Someone once observed that "clearing the table" in pool tournaments is a rarer event that the announcers realize. It is common for the announcers to say something like "this is a difficult shot, but if he makes it he will clear the table". Then he makes the shot but fails to clear the table. We think like this because we distinctly remember the impressive sequences where the table was cleared, but all the failures kind of merge into a featureless morass.

So I guess the point is: Hey lunch crowd: No, the US did not carry out a campaign of genocidal germ warfare against the Indians. You're going to have to find some other reason to despise your country.

Monday, February 28, 2005

Storyblogging Carnival the 13th

Well, I had big plans for this Carnival. Big plans. Then my company uncharacteristically decided to be serious about today's software release date and I was working all weekend on what should have been (and ultimately turned out to be) a trivial problem. I haven't even read most of the entries yet, so I'm taking the authors words for the rating (you guys better not have been naughty) and I guessed Andrew's rating from his previous work.

But, just so it's not a total loss I'll describe the carnival as it was supposed to be, and you, dear reader, may use your imagination to enjoy it even though it doesn't exists. Consider this a fictional web page:
The caption is in a large, bold font, metallic silver on a dark background. The letters extend back into the background in a 3d effect. The font is blocky but slightly twisted --disturbingly, somehow wrong. The "t" in 13th is a bloody dagger with a gore-spattered hand gripping the hilt.

You read the macabre caption and just as your eye begins to recognize the dagger, the page flashes and animated lightning streaks across post. The entire page darkens and animated rain begins to fall, pooling messily at the bottom of the page. Thunder rolls through your office (I recommend a 5.1 speaker system). The page becomes even darker so that the black words are impossible to read except during the flashes of lightening. However the effect isn't as annoying as it could be, because the post is short and the flashes of lightening are frequent.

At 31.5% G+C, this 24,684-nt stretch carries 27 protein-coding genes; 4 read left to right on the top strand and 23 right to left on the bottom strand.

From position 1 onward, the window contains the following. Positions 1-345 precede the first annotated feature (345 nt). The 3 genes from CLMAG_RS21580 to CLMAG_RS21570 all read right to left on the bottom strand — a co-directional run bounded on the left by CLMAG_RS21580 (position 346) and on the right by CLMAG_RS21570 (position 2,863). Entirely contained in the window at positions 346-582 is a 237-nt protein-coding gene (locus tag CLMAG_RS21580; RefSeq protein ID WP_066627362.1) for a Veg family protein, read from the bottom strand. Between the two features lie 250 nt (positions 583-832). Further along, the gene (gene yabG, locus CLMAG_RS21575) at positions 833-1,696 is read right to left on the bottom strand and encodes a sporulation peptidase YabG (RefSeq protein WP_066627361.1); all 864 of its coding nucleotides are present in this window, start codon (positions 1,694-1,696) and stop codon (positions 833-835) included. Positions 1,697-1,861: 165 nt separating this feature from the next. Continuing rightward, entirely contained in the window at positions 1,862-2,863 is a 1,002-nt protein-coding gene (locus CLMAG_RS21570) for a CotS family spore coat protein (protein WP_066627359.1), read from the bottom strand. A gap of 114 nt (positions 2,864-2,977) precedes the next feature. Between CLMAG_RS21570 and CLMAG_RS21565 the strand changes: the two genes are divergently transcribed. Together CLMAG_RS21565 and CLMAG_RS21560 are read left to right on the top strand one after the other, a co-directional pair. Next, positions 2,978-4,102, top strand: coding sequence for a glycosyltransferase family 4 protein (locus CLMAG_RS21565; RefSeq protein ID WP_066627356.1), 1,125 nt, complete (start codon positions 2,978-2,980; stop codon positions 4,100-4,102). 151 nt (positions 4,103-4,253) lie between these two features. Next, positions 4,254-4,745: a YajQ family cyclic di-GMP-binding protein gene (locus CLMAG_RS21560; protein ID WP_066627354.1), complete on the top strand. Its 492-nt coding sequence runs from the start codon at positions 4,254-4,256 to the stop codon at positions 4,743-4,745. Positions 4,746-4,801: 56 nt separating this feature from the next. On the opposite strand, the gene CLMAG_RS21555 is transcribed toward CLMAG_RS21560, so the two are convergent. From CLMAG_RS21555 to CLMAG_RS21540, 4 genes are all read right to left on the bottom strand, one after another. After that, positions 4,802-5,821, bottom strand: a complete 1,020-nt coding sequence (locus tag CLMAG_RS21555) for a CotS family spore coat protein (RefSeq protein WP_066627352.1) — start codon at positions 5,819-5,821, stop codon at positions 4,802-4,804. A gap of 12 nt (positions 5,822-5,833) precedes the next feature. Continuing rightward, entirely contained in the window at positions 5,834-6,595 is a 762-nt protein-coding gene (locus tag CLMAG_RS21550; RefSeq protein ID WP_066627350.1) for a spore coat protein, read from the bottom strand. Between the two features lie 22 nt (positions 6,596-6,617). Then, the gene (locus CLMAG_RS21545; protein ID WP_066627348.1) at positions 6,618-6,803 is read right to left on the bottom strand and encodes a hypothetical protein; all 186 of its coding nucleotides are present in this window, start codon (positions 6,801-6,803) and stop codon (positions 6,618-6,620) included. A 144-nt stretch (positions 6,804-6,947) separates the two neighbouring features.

A chill goes down your back as you gape at the page design. You think, wow, that Doc Rampage does the best web pages ever.
I only hope you can tear yourself away from this incredible page long enough to read the stories. Here they are:

Third Eye Blind (Excerpt)
by cbeck at Feeding the Habbit
PG, 271 words
Briefly meet Snoop, the only son of Old Carter, from a work in progress.

from Harkonnendog
PG, 791 words
A story about a story about the nature of the blogosphere, and the mind, and intelligence and synaptic connection and influence and heuristics and - this blurb is almost as long as the story just read the derned thing!


by Dave Gudeman, right here at Doc Rampage
PG, 880 words.
The beginning of a great, probably-never-to-be-completed novel.

Nothing Ventured
by Tom Harrison at Monday Afternoon
G, 2000 words
James Harmon expected his degree in linguistics to get him a rewarding, if unexciting, academic position. Then the Karriri offered him a job.

An Ill-timed Walk, Chapter 8 of Eyes in the Shadow
by Donald S. Crankshaw at Back of the Envelope
PG-13, 3,448 words of a 27,253 word novella in progress.
The flight from the psychotic mutant demon called Red-eyes has reached a turning point. Unfortunately, it's a turn for the worse.

The next 3 chapters of 'the child': 35, 36, and 37
by Sheya Joie at Tales by Sheya
PG-13 (fighting), this adds 3451 words to the 30,470-word novella-in-progress.
And more fighting.

It's Waiting Under the Bed
by Darleen Click at Darleen's Place
PG-13, 3580 words
Jan is in a rut. Dead-end job, fellow worker who makes her job miserable and a love life that’s almost non-existent. But there is something dark and cold from her deepest nightmares living under her bed. And now it’s on the move and looking for her.

Sage's Trek
by Andrew Ian Dodge at Dodgeblogium
PG-13, 7297 words
The Sage has to go investigate an odd little village up the coast of Wales.

UPDATE: forgot Harkonnendog's entry. It's added now (2nd entry above).

The next carnival will be hosted over at Back of the Envelope. If you'd like to enter, send Donald an email, or check his site next Monday for the announcement. Previous Carnivals are here.

Sunday, February 27, 2005

Scale 7 Artifact, part 1

This is the opening of the first chapter of Scale 7 Artifact, a novel-in-progress. This section doesn't really stand on its own like the others, but heck, I had to get something out for the storyblogging carnival. The previous segments from this novel are here and here.
UPDATE: just click the "continue" link at the end of the story to get to the rest.


In the beginning, there was only Awareness. There was as yet nothing to be aware of, and so it was an awareness of Nothing. Yet awareness has a kind of magic and when the nothingness became the object of Awareness, it became Something.